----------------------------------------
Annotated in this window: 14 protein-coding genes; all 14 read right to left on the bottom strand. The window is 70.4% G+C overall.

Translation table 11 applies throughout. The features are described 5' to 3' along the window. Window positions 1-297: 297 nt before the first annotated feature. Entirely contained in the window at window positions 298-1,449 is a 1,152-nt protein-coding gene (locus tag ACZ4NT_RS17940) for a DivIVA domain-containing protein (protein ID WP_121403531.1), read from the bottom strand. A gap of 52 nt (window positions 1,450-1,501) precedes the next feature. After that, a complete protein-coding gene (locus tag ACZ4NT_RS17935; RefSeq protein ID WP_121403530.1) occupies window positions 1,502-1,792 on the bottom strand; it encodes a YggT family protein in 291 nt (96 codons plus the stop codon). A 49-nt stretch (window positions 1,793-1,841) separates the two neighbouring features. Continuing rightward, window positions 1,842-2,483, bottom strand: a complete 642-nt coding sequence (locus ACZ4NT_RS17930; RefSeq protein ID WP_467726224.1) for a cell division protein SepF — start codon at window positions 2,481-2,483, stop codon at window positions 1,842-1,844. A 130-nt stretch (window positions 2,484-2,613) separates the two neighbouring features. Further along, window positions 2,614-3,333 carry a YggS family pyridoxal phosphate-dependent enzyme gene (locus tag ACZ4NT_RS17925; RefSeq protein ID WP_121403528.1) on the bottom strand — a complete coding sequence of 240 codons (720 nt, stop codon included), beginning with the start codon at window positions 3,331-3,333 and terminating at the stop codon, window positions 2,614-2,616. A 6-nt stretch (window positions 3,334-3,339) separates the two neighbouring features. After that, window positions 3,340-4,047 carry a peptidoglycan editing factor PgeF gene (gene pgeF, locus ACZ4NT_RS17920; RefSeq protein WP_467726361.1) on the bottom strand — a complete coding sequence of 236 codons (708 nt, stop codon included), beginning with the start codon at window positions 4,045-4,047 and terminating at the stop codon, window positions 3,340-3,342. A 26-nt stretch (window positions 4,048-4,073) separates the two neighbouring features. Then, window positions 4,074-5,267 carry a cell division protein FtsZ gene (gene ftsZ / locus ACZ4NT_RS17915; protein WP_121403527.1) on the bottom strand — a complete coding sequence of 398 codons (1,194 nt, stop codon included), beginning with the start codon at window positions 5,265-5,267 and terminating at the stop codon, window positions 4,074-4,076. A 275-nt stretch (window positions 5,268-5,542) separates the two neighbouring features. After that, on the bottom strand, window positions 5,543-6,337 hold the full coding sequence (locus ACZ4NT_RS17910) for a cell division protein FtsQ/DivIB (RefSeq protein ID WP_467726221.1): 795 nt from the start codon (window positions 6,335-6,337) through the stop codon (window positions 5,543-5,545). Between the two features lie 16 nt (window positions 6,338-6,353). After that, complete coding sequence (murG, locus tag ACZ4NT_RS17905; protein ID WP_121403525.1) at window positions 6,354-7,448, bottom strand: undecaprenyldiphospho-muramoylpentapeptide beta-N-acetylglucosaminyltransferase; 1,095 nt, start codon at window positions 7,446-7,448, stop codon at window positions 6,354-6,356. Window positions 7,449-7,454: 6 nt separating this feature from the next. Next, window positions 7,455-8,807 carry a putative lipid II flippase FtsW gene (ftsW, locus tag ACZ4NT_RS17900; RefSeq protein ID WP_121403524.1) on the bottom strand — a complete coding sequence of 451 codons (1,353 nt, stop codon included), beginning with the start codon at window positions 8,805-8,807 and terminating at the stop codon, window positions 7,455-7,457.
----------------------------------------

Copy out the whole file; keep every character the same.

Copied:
Annotated in this window: 14 protein-coding genes; all 14 read right to left on the bottom strand. The window is 70.4% G+C overall.

Translation table 11 applies throughout. The features are described 5' to 3' along the window. Window positions 1-297: 297 nt before the first annotated feature. Entirely contained in the window at window positions 298-1,449 is a 1,152-nt protein-coding gene (locus tag ACZ4NT_RS17940) for a DivIVA domain-containing protein (protein ID WP_121403531.1), read from the bottom strand. A gap of 52 nt (window positions 1,450-1,501) precedes the next feature. After that, a complete protein-coding gene (locus tag ACZ4NT_RS17935; RefSeq protein ID WP_121403530.1) occupies window positions 1,502-1,792 on the bottom strand; it encodes a YggT family protein in 291 nt (96 codons plus the stop codon). A 49-nt stretch (window positions 1,793-1,841) separates the two neighbouring features. Continuing rightward, window positions 1,842-2,483, bottom strand: a complete 642-nt coding sequence (locus ACZ4NT_RS17930; RefSeq protein ID WP_467726224.1) for a cell division protein SepF — start codon at window positions 2,481-2,483, stop codon at window positions 1,842-1,844. A 130-nt stretch (window positions 2,484-2,613) separates the two neighbouring features. Further along, window positions 2,614-3,333 carry a YggS family pyridoxal phosphate-dependent enzyme gene (locus tag ACZ4NT_RS17925; RefSeq protein ID WP_121403528.1) on the bottom strand — a complete coding sequence of 240 codons (720 nt, stop codon included), beginning with the start codon at window positions 3,331-3,333 and terminating at the stop codon, window positions 2,614-2,616. A 6-nt stretch (window positions 3,334-3,339) separates the two neighbouring features. After that, window positions 3,340-4,047 carry a peptidoglycan editing factor PgeF gene (gene pgeF, locus ACZ4NT_RS17920; RefSeq protein WP_467726361.1) on the bottom strand — a complete coding sequence of 236 codons (708 nt, stop codon included), beginning with the start codon at window positions 4,045-4,047 and terminating at the stop codon, window positions 3,340-3,342. A 26-nt stretch (window positions 4,048-4,073) separates the two neighbouring features. Then, window positions 4,074-5,267 carry a cell division protein FtsZ gene (gene ftsZ / locus ACZ4NT_RS17915; protein WP_121403527.1) on the bottom strand — a complete coding sequence of 398 codons (1,194 nt, stop codon included), beginning with the start codon at window positions 5,265-5,267 and terminating at the stop codon, window positions 4,074-4,076. A 275-nt stretch (window positions 5,268-5,542) separates the two neighbouring features. After that, on the bottom strand, window positions 5,543-6,337 hold the full coding sequence (locus ACZ4NT_RS17910) for a cell division protein FtsQ/DivIB (RefSeq protein ID WP_467726221.1): 795 nt from the start codon (window positions 6,335-6,337) through the stop codon (window positions 5,543-5,545). Between the two features lie 16 nt (window positions 6,338-6,353). After that, complete coding sequence (murG, locus tag ACZ4NT_RS17905; protein ID WP_121403525.1) at window positions 6,354-7,448, bottom strand: undecaprenyldiphospho-muramoylpentapeptide beta-N-acetylglucosaminyltransferase; 1,095 nt, start codon at window positions 7,446-7,448, stop codon at window positions 6,354-6,356. Window positions 7,449-7,454: 6 nt separating this feature from the next. Next, window positions 7,455-8,807 carry a putative lipid II flippase FtsW gene (ftsW, locus tag ACZ4NT_RS17900; RefSeq protein ID WP_121403524.1) on the bottom strand — a complete coding sequence of 451 codons (1,353 nt, stop codon included), beginning with the start codon at window positions 8,805-8,807 and terminating at the stop codon, window positions 7,455-7,457.